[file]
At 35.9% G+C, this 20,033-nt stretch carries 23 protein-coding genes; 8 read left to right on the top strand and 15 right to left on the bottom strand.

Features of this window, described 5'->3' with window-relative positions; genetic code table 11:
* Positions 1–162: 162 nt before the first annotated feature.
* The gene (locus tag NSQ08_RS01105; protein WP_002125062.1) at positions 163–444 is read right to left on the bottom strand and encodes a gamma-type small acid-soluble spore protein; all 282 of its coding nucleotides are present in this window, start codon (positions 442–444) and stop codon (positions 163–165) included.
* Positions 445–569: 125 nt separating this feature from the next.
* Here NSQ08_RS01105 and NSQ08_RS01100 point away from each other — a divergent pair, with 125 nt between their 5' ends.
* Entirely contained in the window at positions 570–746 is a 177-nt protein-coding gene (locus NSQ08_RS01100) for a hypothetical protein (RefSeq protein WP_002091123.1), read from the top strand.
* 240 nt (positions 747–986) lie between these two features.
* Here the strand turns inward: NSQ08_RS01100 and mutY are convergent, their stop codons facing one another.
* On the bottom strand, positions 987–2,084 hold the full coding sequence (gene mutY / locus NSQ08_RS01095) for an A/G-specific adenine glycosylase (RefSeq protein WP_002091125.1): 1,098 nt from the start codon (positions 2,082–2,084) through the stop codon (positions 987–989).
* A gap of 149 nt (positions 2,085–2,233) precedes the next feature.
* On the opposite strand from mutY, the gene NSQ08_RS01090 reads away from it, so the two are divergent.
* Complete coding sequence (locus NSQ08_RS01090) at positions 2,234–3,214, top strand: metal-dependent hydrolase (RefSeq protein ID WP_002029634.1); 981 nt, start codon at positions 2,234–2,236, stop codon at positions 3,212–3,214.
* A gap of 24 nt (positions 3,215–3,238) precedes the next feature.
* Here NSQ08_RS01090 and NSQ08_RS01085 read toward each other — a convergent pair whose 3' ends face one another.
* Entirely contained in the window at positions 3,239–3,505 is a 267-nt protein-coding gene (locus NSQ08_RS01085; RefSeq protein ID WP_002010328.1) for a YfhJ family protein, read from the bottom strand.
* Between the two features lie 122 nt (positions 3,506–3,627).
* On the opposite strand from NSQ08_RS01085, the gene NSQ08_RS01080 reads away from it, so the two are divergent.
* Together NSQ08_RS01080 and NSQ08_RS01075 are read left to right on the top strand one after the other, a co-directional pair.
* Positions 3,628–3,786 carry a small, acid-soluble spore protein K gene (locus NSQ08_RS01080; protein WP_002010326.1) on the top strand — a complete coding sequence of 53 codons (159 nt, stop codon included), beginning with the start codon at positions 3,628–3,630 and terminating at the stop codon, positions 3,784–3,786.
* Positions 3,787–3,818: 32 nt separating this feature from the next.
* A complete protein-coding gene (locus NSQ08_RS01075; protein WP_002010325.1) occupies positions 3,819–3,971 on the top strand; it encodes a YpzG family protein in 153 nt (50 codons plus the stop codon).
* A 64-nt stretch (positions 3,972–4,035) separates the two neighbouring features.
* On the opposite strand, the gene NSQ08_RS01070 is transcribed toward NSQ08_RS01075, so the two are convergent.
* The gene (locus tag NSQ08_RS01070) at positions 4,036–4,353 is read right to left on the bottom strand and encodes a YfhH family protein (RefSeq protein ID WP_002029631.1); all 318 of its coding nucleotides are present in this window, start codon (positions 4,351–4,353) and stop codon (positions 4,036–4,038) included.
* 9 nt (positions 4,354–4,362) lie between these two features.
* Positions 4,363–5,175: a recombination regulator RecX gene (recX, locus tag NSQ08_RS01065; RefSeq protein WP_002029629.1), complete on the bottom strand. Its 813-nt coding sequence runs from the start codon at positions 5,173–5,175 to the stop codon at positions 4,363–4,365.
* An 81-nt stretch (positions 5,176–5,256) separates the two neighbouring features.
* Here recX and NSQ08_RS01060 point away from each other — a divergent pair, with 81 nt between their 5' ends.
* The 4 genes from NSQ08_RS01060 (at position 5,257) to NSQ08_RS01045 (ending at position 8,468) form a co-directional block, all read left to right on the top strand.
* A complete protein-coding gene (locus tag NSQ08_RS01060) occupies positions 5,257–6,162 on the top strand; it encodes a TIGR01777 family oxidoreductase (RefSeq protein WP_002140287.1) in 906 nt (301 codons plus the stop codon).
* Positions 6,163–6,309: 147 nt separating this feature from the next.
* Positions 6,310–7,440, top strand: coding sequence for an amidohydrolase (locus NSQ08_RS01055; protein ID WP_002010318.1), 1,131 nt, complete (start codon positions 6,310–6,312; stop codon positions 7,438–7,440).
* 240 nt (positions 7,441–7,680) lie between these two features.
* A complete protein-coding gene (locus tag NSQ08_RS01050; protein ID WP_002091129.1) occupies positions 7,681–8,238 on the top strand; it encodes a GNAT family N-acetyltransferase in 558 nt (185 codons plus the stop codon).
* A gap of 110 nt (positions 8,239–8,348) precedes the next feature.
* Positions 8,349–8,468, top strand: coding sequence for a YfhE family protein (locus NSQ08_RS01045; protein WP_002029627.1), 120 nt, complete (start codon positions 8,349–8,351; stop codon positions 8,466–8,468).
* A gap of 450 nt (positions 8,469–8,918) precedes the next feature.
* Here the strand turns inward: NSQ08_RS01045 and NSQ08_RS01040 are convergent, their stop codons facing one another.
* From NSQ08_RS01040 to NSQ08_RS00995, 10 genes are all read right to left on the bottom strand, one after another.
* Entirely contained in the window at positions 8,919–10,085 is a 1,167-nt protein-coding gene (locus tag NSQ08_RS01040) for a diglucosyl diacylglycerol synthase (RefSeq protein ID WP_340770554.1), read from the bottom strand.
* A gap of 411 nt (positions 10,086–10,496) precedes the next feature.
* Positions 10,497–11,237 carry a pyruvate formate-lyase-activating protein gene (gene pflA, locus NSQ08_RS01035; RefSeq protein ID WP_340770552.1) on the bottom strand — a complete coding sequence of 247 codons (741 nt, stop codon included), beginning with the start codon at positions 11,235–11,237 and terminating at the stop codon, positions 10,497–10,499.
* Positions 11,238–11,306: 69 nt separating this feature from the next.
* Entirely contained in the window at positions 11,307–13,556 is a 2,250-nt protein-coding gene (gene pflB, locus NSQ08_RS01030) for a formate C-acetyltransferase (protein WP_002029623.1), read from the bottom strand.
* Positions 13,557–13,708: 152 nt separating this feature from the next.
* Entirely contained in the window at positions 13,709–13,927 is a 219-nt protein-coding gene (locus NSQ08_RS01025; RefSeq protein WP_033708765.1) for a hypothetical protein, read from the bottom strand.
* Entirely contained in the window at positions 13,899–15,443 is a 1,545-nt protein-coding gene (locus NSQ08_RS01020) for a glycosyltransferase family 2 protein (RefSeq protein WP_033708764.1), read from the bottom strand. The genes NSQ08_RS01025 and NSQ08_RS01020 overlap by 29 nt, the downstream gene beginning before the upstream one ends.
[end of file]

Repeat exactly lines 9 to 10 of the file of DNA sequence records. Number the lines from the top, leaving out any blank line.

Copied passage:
* Here the strand turns inward: NSQ08_RS01100 and mutY are convergent, their stop codons facing one another.
* On the bottom strand, positions 987–2,084 hold the full coding sequence (gene mutY / locus NSQ08_RS01095) for an A/G-specific adenine glycosylase (RefSeq protein WP_002091125.1): 1,098 nt from the start codon (positions 2,082–2,084) through the stop codon (positions 987–989).